HHM: You released your debut EP in 2011, how long had you been fielding A&R or did you use that to try and acquire label support?

 

Aaron: We did that EP, which we recorded 14 songs for. It was a full album but we only released the 6 tracks. The we just really toured on that. There wasn’t really any interest from anybody at that point. The whole industry just wasn’t signing bands. We shopped it a little bit and got shot down in the beginning. Nobody was interested in signing anyone. It wasn’t just us, it was the whole…

 

 

HHM: Every band was a crap shoot.

 

Aaron: Yeah, we were new, the money wasn’t there. We were coming out of a recession and it just didn’t exist. We just decided to say fuck it and go on our own. We toured out of our own pockets and started really grassroots style. We made a lot of really dedicated fans. I think that was ultimately was led to us getting signed. We put in the work on our own. The labels looked at that a realized that we were willing to put in the effort so now they can get behind it. It wasn’t like back in the day where it was a baby band and they can mold it. They could put in the hundreds of thousand of dollars in to make them what we want them to be. We kind of did that ourselves. They looked at it and thought it is something they could invest in. It was really just the hardcore touring, suffering it out, just trying to make relationships across the country.

 

HHM: There was a phase where everyone started to become ‘anti-label’ did you get a little cold feet when Warner Bros. acted as though they were starting to show interest or were you totally down for it?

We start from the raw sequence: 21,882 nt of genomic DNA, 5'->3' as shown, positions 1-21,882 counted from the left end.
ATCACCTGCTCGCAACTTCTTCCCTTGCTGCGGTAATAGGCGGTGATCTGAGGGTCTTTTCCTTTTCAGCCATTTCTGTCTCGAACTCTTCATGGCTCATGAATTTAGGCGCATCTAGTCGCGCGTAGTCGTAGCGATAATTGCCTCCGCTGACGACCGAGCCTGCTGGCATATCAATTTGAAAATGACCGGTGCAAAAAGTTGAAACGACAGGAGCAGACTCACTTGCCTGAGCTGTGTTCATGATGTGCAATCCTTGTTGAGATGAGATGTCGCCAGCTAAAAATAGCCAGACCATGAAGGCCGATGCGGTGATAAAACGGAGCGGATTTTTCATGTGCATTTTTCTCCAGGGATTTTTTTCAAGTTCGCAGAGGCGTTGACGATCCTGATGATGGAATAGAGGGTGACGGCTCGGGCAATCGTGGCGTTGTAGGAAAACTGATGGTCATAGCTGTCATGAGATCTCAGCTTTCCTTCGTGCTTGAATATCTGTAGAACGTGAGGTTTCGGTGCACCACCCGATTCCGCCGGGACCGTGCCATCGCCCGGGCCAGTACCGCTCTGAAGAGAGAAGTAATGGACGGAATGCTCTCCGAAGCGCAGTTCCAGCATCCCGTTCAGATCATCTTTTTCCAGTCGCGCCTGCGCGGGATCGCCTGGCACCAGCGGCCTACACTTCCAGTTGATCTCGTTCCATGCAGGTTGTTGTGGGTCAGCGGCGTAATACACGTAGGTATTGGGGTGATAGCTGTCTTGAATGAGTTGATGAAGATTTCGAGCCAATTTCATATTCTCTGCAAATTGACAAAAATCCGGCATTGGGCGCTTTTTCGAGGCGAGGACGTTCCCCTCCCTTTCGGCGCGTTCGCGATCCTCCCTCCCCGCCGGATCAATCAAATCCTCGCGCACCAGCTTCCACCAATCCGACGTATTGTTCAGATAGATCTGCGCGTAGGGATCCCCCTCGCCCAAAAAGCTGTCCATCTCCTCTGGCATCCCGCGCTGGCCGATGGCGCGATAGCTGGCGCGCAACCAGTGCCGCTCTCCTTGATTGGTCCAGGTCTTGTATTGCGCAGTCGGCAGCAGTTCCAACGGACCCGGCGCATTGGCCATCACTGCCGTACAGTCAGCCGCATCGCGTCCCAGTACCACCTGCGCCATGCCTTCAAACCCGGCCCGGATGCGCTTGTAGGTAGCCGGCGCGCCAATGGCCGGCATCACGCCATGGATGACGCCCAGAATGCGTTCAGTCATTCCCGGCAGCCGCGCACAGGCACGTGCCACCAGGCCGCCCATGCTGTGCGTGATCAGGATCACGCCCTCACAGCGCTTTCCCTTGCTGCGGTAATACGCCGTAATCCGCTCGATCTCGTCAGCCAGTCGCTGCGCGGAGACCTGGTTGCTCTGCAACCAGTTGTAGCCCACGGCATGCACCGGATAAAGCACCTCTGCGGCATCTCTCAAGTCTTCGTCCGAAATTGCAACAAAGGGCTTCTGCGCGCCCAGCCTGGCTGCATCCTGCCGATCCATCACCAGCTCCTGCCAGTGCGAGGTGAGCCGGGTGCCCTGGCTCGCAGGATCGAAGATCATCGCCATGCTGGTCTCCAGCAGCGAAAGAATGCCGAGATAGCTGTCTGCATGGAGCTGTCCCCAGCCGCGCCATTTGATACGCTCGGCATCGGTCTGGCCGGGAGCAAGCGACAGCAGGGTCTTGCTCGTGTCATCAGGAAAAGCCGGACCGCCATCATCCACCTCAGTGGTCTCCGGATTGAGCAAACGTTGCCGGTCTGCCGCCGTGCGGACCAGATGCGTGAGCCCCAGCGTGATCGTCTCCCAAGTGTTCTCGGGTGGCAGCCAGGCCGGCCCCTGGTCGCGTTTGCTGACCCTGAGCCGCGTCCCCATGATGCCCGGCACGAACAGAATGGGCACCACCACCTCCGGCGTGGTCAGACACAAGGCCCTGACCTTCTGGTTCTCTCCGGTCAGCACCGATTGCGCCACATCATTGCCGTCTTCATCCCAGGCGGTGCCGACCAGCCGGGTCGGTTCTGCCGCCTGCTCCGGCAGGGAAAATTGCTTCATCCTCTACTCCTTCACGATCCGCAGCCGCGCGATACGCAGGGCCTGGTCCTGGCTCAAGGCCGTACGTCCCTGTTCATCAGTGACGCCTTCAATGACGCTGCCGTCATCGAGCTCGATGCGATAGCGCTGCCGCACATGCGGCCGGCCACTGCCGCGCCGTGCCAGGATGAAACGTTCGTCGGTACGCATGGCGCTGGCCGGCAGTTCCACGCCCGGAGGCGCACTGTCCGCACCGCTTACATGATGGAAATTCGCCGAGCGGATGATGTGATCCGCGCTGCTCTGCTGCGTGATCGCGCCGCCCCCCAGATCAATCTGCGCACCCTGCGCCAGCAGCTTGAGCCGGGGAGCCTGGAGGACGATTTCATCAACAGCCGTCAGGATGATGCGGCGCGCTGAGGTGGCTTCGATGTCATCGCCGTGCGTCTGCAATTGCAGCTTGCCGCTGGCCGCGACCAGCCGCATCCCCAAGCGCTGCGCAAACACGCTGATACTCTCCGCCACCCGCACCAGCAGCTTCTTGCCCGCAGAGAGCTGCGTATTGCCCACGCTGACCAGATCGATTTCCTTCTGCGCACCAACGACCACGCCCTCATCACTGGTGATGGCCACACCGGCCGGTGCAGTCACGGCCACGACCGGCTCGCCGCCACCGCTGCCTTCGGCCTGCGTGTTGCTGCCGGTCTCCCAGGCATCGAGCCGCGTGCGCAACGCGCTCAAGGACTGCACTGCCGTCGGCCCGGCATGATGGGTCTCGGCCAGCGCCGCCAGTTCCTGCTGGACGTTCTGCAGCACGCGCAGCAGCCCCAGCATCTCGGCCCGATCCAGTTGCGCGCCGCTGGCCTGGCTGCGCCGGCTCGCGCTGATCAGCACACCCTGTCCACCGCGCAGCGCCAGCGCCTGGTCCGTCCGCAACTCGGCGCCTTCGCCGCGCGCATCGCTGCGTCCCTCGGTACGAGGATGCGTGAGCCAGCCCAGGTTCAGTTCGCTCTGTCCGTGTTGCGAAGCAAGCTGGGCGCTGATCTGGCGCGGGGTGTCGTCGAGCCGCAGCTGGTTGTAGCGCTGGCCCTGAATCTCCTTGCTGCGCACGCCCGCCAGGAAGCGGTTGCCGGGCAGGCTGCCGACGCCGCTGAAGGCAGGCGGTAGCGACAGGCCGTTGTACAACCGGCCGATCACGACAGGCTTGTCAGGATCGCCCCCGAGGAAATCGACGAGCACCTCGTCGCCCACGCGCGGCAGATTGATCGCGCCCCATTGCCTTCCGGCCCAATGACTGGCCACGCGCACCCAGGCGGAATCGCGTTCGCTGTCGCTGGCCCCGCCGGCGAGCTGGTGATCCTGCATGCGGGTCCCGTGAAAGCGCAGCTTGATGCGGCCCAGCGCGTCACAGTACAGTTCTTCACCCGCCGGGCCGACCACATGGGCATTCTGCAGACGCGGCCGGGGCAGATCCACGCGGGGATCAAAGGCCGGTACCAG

Aaron: I don’t think we got cold, we were very excited to have the opportunity to be with them and to get that kind of recognition from a major label. Every artist that signs with anyone says it comes with its good and its bad. I look at an artist like Tech9ine who have done it completely solo, on their own for their whole careers and bless them for it ‘cause that is an amazing feat. You get to be your own boss in that sense but, for us it was a blessing to have Warner support us and get behind us. To be a part of their giant machine.

 

HHM: They are a pretty big entity. They aren’t just a major label….

 

Aaron: They are one of the biggest corporations on the planet.

 

HHM: It is a pretty big entity as far as promotion, label support. I would imagine it would be comforting to know they not just going to sign then shelve you guys because they don’t have the money to support you.

 

Aaron: Right

lux-album-artwork-extralarge_1377029408699

HHM: How much of the original EP when into the Full Length?

 

Aaron: A little more than half of it I guess. We kept writing consistently going into it. I think we went in to do Lux with like 50 or 60 songs. We had a lot, so picking and choosing which were the best ones…it wasn’t even that some of those songs weren’t good, it was more what do we want to have on our first representation, what do we want on our first record? That was the most fickle part of the whole process.